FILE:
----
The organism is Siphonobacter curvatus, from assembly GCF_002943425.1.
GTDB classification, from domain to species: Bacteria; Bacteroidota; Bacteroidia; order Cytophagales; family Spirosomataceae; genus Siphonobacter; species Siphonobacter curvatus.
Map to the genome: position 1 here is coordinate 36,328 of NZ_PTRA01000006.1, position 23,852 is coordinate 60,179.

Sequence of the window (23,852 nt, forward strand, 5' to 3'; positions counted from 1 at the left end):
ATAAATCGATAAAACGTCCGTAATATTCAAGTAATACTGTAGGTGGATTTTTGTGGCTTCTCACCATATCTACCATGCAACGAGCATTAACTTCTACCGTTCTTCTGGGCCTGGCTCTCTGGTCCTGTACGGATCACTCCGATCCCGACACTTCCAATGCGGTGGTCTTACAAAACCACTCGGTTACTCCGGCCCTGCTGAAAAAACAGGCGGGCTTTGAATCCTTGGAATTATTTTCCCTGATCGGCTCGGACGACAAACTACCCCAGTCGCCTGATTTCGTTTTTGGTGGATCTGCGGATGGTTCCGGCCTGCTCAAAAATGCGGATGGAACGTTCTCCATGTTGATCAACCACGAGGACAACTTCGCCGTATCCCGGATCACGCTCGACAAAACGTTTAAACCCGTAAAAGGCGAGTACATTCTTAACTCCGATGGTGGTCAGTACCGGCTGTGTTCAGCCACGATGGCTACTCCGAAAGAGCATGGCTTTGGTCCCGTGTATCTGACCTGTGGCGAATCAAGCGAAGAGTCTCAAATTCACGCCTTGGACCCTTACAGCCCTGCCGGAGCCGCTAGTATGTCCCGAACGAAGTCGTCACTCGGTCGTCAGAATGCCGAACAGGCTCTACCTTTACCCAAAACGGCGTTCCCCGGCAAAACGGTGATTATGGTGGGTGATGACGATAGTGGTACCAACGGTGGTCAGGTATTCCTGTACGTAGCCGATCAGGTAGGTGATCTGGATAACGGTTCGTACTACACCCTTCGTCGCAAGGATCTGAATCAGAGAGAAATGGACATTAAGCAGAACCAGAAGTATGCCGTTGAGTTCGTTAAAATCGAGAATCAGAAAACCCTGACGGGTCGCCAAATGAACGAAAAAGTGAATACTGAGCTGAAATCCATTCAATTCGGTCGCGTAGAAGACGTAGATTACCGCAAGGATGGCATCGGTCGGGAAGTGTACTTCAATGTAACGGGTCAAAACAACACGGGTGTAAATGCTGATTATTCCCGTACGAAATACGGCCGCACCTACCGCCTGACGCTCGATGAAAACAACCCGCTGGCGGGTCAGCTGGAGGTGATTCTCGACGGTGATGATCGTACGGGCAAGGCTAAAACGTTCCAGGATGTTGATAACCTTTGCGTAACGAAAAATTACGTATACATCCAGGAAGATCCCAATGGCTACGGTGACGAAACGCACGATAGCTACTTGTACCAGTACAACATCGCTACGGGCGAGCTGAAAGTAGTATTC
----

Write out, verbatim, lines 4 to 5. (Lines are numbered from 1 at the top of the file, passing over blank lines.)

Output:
Sequence of the window (23,852 nt, forward strand, 5' to 3'; positions counted from 1 at the left end):
ATAAATCGATAAAACGTCCGTAATATTCAAGTAATACTGTAGGTGGATTTTTGTGGCTTCTCACCATATCTACCATGCAACGAGCATTAACTTCTACCGTTCTTCTGGGCCTGGCTCTCTGGTCCTGTACGGATCACTCCGATCCCGACACTTCCAATGCGGTGGTCTTACAAAACCACTCGGTTACTCCGGCCCTGCTGAAAAAACAGGCGGGCTTTGAATCCTTGGAATTATTTTCCCTGATCGGCTCGGACGACAAACTACCCCAGTCGCCTGATTTCGTTTTTGGTGGATCTGCGGATGGTTCCGGCCTGCTCAAAAATGCGGATGGAACGTTCTCCATGTTGATCAACCACGAGGACAACTTCGCCGTATCCCGGATCACGCTCGACAAAACGTTTAAACCCGTAAAAGGCGAGTACATTCTTAACTCCGATGGTGGTCAGTACCGGCTGTGTTCAGCCACGATGGCTACTCCGAAAGAGCATGGCTTTGGTCCCGTGTATCTGACCTGTGGCGAATCAAGCGAAGAGTCTCAAATTCACGCCTTGGACCCTTACAGCCCTGCCGGAGCCGCTAGTATGTCCCGAACGAAGTCGTCACTCGGTCGTCAGAATGCCGAACAGGCTCTACCTTTACCCAAAACGGCGTTCCCCGGCAAAACGGTGATTATGGTGGGTGATGACGATAGTGGTACCAACGGTGGTCAGGTATTCCTGTACGTAGCCGATCAGGTAGGTGATCTGGATAACGGTTCGTACTACACCCTTCGTCGCAAGGATCTGAATCAGAGAGAAATGGACATTAAGCAGAACCAGAAGTATGCCGTTGAGTTCGTTAAAATCGAGAATCAGAAAACCCTGACGGGTCGCCAAATGAACGAAAAAGTGAATACTGAGCTGAAATCCATTCAATTCGGTCGCGTAGAAGACGTAGATTACCGCAAGGATGGCATCGGTCGGGAAGTGTACTTCAATGTAACGGGTCAAAACAACACGGGTGTAAATGCTGATTATTCCCGTACGAAATACGGCCGCACCTACCGCCTGACGCTCGATGAAAACAACCCGCTGGCGGGTCAGCTGGAGGTGATTCTCGACGGTGATGATCGTACGGGCAAGGCTAAAACGTTCCAGGATGTTGATAACCTTTGCGTAACGAAAAATTACGTATACATCCAGGAAGATCCCAATGGCTACGGTGACGAAACGCACGATAGCTACTTGTACCAGTACAACATCGCTACGGGCGAGCTGAAAGTAGTATTC